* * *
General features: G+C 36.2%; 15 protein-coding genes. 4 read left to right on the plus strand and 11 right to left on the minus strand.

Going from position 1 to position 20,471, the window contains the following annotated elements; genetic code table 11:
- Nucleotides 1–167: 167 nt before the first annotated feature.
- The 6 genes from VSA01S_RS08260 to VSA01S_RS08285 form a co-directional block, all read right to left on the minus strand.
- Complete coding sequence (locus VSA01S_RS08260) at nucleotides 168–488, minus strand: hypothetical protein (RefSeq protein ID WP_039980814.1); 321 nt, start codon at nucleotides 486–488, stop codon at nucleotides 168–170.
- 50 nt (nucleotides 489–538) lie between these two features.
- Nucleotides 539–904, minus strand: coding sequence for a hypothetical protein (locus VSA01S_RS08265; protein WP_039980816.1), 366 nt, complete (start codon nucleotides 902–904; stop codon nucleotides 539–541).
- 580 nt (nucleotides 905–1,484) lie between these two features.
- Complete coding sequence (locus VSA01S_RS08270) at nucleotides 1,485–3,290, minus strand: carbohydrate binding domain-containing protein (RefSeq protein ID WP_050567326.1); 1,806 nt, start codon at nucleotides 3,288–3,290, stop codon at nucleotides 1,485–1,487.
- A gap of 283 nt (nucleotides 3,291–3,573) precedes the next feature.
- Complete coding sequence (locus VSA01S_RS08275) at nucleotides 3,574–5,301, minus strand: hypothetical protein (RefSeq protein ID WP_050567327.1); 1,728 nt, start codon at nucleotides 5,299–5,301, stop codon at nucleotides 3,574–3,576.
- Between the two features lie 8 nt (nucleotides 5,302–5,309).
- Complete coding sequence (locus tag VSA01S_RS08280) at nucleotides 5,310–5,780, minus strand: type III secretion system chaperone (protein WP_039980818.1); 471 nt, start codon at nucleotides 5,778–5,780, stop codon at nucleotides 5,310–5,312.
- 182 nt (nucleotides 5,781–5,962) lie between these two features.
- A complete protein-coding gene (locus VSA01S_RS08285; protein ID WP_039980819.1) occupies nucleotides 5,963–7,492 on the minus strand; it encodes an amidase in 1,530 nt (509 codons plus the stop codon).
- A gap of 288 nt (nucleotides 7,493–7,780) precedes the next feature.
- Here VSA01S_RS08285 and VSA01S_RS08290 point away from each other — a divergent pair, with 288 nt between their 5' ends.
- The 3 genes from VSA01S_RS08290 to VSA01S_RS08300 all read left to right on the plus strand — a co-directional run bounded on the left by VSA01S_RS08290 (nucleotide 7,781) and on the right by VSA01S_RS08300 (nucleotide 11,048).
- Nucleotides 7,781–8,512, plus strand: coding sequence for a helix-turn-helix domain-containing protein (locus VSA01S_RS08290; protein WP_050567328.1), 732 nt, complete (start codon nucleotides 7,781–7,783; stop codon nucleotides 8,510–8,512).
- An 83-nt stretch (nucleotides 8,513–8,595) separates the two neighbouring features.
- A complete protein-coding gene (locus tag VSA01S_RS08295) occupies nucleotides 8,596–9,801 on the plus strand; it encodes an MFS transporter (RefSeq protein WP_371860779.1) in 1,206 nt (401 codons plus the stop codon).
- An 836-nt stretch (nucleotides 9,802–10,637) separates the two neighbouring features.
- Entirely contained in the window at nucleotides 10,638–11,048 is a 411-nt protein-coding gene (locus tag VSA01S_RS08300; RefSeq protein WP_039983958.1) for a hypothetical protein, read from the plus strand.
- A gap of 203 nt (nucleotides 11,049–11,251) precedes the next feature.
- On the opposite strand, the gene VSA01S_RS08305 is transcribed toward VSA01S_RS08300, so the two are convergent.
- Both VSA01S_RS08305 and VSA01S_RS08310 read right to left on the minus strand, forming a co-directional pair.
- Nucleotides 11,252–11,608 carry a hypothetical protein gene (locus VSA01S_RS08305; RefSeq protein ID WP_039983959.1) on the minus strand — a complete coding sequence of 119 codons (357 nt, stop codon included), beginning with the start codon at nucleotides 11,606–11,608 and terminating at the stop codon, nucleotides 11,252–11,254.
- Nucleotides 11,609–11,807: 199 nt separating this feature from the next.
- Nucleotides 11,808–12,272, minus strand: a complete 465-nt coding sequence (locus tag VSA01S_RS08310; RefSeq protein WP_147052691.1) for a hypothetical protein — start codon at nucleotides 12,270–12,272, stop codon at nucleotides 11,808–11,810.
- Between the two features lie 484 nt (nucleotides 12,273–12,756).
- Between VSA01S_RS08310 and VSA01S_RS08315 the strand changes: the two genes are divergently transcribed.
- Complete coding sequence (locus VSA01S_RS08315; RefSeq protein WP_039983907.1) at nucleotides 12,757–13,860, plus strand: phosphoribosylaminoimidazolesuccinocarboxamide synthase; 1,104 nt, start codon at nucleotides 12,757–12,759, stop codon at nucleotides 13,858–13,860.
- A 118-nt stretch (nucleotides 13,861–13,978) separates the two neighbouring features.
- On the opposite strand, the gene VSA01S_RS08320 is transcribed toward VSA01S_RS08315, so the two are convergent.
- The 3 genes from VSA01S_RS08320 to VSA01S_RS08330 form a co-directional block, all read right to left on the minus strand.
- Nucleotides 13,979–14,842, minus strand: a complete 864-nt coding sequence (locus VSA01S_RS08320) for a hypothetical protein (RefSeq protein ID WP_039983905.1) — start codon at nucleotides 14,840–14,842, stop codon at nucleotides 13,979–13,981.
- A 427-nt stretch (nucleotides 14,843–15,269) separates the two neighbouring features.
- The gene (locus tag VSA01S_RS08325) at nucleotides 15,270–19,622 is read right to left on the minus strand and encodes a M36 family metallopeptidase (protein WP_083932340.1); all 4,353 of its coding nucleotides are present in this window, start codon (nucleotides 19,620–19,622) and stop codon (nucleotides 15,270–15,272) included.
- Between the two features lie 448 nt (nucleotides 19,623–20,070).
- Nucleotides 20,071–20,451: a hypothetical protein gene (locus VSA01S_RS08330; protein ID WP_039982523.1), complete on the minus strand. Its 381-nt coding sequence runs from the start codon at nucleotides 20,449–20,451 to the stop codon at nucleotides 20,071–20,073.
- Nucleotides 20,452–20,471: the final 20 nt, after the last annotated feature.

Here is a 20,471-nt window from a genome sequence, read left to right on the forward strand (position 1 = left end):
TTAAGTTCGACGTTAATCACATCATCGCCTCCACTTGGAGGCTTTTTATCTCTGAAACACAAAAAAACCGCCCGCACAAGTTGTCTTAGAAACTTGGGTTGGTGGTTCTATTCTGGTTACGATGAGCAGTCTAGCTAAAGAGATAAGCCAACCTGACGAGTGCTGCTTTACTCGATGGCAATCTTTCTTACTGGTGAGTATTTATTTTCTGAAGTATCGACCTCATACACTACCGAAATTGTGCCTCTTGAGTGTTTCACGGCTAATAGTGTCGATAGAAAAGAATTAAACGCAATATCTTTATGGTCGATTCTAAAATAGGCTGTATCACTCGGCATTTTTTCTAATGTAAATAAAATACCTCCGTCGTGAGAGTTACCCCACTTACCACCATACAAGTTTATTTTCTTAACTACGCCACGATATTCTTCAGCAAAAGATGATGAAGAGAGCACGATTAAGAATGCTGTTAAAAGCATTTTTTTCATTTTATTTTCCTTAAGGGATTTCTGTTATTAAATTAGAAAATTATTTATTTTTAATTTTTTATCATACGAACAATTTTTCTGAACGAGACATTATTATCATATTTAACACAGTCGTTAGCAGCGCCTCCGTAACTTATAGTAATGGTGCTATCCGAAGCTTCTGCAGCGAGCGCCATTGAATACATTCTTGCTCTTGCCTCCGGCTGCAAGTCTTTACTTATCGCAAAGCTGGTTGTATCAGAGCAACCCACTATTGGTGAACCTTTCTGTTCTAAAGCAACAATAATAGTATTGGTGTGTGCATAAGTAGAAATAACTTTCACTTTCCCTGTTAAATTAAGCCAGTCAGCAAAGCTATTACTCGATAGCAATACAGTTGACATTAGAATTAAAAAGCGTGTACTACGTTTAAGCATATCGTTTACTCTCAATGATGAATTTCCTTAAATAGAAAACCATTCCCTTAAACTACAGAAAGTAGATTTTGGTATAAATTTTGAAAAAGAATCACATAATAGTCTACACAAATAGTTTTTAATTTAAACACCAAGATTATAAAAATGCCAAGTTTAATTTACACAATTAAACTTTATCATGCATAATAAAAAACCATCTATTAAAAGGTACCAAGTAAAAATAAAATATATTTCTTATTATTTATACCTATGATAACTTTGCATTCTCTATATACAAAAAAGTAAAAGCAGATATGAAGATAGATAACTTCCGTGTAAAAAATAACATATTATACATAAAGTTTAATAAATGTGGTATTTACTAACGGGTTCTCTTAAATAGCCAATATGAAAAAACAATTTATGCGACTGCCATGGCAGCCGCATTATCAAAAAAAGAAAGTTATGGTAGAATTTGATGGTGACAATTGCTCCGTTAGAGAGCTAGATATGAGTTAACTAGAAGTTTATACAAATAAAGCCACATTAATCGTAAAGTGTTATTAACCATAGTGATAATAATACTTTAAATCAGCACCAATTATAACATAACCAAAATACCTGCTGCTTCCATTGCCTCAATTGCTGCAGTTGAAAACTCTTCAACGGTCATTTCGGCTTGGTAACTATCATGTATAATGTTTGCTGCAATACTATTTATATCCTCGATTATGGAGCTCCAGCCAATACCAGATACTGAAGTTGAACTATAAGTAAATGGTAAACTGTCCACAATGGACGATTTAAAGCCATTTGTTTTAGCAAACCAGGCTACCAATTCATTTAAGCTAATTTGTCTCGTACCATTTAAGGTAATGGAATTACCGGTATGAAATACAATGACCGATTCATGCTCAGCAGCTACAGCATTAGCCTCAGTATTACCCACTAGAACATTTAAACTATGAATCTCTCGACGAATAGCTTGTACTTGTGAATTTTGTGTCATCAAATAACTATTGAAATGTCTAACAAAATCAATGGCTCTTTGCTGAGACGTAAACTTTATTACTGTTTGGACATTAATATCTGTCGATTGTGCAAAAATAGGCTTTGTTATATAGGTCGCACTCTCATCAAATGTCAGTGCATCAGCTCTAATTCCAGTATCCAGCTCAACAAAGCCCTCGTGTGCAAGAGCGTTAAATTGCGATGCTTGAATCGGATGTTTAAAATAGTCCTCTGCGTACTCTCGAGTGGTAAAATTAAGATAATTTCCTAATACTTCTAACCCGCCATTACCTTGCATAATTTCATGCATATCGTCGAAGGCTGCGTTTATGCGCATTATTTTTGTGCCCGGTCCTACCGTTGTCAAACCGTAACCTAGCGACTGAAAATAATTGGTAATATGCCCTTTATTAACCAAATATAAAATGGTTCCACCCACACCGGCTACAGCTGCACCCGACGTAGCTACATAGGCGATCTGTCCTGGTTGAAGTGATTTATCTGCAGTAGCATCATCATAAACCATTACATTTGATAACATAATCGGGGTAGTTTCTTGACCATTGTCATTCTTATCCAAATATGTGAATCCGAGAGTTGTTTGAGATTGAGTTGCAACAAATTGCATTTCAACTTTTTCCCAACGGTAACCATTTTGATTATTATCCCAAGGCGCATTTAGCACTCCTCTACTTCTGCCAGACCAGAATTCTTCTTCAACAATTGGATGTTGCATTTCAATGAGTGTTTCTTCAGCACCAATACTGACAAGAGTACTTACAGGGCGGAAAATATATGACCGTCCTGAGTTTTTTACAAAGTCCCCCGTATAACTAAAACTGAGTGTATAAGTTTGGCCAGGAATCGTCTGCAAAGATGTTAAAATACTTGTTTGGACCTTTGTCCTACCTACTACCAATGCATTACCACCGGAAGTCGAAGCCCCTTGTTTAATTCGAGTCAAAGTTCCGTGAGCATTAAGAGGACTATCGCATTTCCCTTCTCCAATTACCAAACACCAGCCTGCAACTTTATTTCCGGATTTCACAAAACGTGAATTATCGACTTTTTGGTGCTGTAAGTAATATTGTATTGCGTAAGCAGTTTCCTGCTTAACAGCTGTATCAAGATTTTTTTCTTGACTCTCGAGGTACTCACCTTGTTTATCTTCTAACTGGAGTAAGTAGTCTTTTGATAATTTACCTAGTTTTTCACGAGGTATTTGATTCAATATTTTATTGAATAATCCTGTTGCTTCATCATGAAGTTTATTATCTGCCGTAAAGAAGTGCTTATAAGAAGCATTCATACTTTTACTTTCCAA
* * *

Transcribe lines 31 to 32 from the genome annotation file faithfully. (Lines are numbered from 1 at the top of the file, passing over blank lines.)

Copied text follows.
- Between VSA01S_RS08310 and VSA01S_RS08315 the strand changes: the two genes are divergently transcribed.
- Complete coding sequence (locus VSA01S_RS08315; RefSeq protein WP_039983907.1) at nucleotides 12,757–13,860, plus strand: phosphoribosylaminoimidazolesuccinocarboxamide synthase; 1,104 nt, start codon at nucleotides 12,757–12,759, stop codon at nucleotides 13,858–13,860.